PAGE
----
In the event that the works council election is held in a proportional representation manner on the basis of several nomination lists, the law used for the determination of elected candidates is the highest number method from d’Hondt. The Federal Labour Court has now legitimised the method (Judgement of 22.11.2017 – 7 ABR 35/16, Press Release No. 53/17).

Every candidate in the works council election must have equal chances of access. Every vote cast must carry the same weight. The candidates are elected according to the d’Hondt highest number method based on the number of votes cast. The number of votes allocated to the individual nomination lists is divided by 1, 2, 3… in numerical order. This reveals in the highest possible number of seats. The candidates are taken into consideration in accordance with the list, and in the given order.

Example of the d’Hondt highest number method:
A nine-member works council must be elected in a certain company (201 to 400 employees). Three nomination lists have been submitted.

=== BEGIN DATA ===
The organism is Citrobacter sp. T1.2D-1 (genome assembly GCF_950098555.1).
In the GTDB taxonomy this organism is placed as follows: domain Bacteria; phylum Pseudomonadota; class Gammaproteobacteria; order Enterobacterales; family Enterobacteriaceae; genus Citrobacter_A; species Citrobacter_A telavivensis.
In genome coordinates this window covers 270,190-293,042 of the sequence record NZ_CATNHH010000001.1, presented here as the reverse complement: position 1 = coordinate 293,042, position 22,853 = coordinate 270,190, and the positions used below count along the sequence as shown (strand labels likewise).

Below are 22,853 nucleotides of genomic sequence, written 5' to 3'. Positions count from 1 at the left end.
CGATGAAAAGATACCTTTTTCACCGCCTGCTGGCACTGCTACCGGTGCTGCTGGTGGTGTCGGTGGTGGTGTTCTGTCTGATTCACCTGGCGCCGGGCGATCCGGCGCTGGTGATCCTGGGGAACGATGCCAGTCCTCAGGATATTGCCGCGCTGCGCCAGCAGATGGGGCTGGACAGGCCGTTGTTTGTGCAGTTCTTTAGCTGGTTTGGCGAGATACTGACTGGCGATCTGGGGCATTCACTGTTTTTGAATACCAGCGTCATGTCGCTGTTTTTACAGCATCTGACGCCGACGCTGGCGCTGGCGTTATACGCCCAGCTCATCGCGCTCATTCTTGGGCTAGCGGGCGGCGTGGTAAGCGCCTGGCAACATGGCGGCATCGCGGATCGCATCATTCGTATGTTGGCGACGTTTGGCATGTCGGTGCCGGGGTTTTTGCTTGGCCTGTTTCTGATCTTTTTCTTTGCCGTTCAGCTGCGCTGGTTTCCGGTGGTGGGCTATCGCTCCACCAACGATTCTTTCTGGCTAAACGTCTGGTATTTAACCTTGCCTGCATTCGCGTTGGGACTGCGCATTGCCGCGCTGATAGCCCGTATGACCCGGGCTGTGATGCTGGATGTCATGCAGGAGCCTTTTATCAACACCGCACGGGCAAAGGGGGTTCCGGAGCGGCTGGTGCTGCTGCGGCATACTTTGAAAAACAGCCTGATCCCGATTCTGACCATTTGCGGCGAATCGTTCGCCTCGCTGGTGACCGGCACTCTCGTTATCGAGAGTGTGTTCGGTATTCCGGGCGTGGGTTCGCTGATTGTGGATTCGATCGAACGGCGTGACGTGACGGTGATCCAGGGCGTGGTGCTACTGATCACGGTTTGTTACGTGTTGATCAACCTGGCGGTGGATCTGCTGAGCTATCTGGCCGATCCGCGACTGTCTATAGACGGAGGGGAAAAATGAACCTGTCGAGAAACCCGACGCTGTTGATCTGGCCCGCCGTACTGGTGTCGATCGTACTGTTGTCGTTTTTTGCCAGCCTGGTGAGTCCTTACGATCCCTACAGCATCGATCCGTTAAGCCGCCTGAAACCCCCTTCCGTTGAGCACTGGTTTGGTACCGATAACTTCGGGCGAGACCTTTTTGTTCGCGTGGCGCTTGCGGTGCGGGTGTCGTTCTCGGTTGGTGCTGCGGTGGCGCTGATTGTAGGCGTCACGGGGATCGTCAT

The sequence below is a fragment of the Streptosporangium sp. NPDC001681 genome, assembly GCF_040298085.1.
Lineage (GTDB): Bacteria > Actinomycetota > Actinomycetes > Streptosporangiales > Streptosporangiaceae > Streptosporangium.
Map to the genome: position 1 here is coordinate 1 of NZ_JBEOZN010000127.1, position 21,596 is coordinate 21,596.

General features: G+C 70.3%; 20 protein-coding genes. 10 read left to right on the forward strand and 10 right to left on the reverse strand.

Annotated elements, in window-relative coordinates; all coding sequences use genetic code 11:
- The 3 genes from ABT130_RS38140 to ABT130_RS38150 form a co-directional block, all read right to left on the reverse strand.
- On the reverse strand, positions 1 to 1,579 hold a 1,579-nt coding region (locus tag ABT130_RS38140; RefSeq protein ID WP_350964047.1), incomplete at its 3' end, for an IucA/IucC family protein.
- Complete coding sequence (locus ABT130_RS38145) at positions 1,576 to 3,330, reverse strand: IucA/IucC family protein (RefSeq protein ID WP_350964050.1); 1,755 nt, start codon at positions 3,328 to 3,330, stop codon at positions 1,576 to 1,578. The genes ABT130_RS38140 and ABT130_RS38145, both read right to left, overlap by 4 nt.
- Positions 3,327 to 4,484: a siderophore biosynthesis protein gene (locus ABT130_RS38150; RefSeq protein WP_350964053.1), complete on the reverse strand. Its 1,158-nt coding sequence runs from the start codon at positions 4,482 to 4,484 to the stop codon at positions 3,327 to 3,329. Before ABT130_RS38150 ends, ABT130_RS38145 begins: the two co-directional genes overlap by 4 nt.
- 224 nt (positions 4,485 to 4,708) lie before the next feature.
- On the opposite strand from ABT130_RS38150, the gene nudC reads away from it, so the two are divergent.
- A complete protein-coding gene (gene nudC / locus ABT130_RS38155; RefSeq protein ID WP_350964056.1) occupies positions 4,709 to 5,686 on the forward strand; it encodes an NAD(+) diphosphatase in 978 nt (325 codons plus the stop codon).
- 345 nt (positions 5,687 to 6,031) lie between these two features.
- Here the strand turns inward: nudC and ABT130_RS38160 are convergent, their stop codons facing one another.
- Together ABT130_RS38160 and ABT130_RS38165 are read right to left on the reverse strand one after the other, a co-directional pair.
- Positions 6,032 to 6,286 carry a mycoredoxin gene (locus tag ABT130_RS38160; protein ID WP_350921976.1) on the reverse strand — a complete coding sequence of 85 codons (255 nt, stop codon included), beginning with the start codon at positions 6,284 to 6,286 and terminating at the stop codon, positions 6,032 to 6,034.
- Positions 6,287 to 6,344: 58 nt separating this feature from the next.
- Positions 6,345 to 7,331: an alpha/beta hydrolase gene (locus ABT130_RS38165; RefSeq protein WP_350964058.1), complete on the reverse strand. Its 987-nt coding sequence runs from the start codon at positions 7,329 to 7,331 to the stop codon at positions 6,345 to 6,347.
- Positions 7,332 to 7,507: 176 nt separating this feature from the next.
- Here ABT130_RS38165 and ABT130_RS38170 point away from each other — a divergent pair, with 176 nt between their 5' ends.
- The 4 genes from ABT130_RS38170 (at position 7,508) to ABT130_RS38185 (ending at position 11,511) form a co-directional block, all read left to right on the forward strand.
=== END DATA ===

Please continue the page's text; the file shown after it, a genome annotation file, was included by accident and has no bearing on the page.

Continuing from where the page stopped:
List A has 210 votes, list B has 120 votes and list C has 38 votes. The d’Hondt highest number method leads to the following allocation of the nine seats on the works council:

Allocation of seats in teh works council

As a result,

  • The first 5 candidates from list A,
  • The first 3 candidates from list B and
  • The first candidate from list C

are elected.

The Federal Labour Court has now confirmed that the d’Hondt highest averages method is admissible for determining the allocation of seats. This method does not violate either the principle of equality as applied to the elections or the freedom of association (german Koalitionsfreiheit). Although the allocation of seats may change when other methods are used, a complete equality of votes cannot ultimately be achieved with any of the recognised procedures. Furthermore, the d’Hondt highest averages method promotes majority voting.

Consequences of the Federal Labour Court’s decision

The Federal Labour Court’s decision has come at the right time. The regular works council elections will take place throughout Germany in 2018. The electoral procedure is complicated and prone to error; therefore, it is reassuring to know that there are no uncertainties when it comes to determining the allocation of seats.

By Tobias Grambow